Pauline Cosmetics is a Kenya-based beauty line that supplies products such as lipstick, eye shadow and make-up brushes. Nelly Tuikong, founder of Pauline Cosmetics was this month nominated by Business Daily as one of Kenya’s Top 40 Under 40 women.

Tell us about one of the toughest situations you’ve found yourself in as a business owner.

One of the more interesting situations was trying to clear my goods from Kenyan customs. My imports came in, and I received documentation saying I must pay double the amount of import tax than what I normally pay. I went to dispute the amount at the Kenya Revenue Authority headquarters, and they said I needed to go to the port of Mombasa to get the taxes reduced.

So I traveled to Mombasa. When I eventually gained access to the port area, which isn’t easy, I was surrounded by all these big sweaty men in wifebeaters clearing cargo for East Africa. There were hardly any women around. I walked in with my dress and was shown to the commissioner’s office. There were about 20 people waiting to talk to this very powerful man, and I had no idea whether he would grant me an audience. I arrived at 09:00 and only got to see him at 17:00. When I eventually got to speak to him, he was like, “Yeah, what’s going on?”, adding he was in a hurry to leave. After explaining my situation, he agreed to have my entire consignment re-evaluated. That meant I had to stay at the port another five days. However, they did do the re-evaluation, and I paid what I was supposed to pay. It was a crazy week, but makes for a good story in hindsight.

What business achievement are you most proud of?

I’m proud of having built a local cosmetics brand that is competing neck and neck with international companies in the market. Right now I can walk into a beauty shop and my stand is right next to the giants – it is so incredible.

I’ve also been able to build a distribution network that reaches all corners of the country, whereas many brands just get tied up in Nairobi. It’s not like you can’t find other brands outside Nairobi, it is just that these towns don’t seem to be a big priority for them. For example, I remember going to a shop in a smaller town and seeing a dirty and empty Maybelline display, and the shop assistant said they haven’t had anyone from Maybelline come in for over a year. Distribution in Kenya is very fragmented, so you cannot rely on just getting into a few chain stores.

Tell us about your greatest weakness as an entrepreneur.

I’m a control freak and very bad with delegation. However, over the past year I’ve become much better at understanding that I need to let go. For instance, in the past I used to spend a week in a town scouting for business. Now I’ve built processes around how it is done, which allows me to send someone else to do it. So I’ve built processes around how you scout for new retailers, how you follow up, how you close a deal, and if you can’t close a deal, what you need to do next.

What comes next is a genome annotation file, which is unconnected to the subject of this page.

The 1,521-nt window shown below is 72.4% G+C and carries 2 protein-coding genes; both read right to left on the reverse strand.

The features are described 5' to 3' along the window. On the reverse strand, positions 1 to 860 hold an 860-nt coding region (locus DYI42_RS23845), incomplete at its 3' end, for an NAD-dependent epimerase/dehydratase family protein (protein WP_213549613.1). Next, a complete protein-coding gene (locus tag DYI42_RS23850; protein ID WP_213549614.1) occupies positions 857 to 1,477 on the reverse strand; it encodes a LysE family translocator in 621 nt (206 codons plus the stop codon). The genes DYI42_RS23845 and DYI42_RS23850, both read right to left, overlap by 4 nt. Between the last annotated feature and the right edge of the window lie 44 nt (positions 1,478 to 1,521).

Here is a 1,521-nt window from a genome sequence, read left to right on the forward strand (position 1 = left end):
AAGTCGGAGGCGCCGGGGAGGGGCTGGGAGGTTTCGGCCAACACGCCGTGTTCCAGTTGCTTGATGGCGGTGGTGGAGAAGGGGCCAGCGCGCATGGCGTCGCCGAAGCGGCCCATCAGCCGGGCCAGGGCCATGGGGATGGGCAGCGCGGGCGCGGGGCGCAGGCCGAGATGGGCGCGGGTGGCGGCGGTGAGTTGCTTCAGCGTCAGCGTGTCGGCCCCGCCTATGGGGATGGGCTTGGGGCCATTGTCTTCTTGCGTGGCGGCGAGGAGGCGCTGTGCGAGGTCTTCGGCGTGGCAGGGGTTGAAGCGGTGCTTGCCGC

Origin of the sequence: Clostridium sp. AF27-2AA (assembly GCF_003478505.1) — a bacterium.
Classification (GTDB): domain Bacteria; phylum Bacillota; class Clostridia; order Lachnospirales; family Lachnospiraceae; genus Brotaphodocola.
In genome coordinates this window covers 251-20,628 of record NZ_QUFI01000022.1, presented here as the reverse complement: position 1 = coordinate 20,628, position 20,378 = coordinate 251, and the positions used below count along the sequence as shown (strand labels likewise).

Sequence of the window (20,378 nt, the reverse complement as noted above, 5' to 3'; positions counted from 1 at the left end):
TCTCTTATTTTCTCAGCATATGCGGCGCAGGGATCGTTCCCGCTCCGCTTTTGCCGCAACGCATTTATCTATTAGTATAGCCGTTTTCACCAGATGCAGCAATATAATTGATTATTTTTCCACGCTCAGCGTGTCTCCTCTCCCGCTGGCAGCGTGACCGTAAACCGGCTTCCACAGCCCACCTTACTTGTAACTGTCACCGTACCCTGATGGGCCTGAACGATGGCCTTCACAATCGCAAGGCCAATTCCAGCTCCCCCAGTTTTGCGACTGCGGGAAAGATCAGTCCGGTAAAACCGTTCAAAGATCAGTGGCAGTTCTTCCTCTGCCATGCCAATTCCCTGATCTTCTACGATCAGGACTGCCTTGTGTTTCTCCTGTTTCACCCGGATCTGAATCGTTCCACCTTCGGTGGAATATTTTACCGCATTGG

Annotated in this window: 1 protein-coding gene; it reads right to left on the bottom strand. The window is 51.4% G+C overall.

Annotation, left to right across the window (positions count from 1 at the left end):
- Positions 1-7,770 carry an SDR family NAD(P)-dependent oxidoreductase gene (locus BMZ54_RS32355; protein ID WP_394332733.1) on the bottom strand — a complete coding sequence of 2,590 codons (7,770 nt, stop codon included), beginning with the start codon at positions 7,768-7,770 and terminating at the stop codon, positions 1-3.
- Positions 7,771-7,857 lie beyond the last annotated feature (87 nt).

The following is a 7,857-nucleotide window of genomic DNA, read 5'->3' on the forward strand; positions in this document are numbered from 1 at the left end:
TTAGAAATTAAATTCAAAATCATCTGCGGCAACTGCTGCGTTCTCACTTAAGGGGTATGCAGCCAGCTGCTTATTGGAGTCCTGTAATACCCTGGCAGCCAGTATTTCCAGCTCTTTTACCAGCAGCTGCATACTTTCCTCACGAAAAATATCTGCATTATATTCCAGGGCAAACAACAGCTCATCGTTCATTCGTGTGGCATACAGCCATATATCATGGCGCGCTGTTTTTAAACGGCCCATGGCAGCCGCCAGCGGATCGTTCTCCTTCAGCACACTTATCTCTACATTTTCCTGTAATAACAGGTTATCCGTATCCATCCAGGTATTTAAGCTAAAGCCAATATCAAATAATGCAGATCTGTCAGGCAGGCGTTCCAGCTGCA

This, aha-moment struck me this year. I know people who have been in business for a long time would say, “Duh, of course that is what you need to do”, but this is my first venture and in the beginning it wasn’t that obvious. But this year it hit me very clearly, that, for instance, I don’t have to personally go to the bank every day, I can send someone else. So that freed my time to be able to think about the bigger picture.

What popular entrepreneurial advice do you disagree with?

Some people say that in order to succeed in entrepreneurship, you should stick to your field of expertise. I don’t agree with this. I’m qualified as a critical-care nurse, and had zero background in beauty or business before I started this company. I just have a vision, and my job is to stick to that vision. That type of thinking can paralyse people who want to start something, but don’t necessarily have the industry experience.

Is there anything you wish you knew about entrepreneurship before you started?

Everything. I’ve had to learn from scratch how to do to everything – Google and other people’s stories have been particularly helpful. Entrepreneurship is like having a child for the first time. You have all these people and books telling you what to do, but when that baby shows up you have no clue what to do.

That said, in a way I’m glad I didn’t start out with a set of assumptions, and that I figured it out as I went along. Many people have been burnt by having a bunch of assumptions on how business in Africa works, only to see their ventures collapse. Whatever you read in international case studies or business books doesn’t necessarily apply to rural Kenya.

Name one business opportunity you would still like to pursue.

I would like to delve into other aspects of cosmetics, like skincare, possibly in three years or so. Away from cosmetics, one of the things I’ve come to enjoy, is thinking about business strategies. Therefore, I wouldn’t mind consulting companies that want to do market entry into Kenya and East Africa in general. I feel like I have gained quite a bit of insight.

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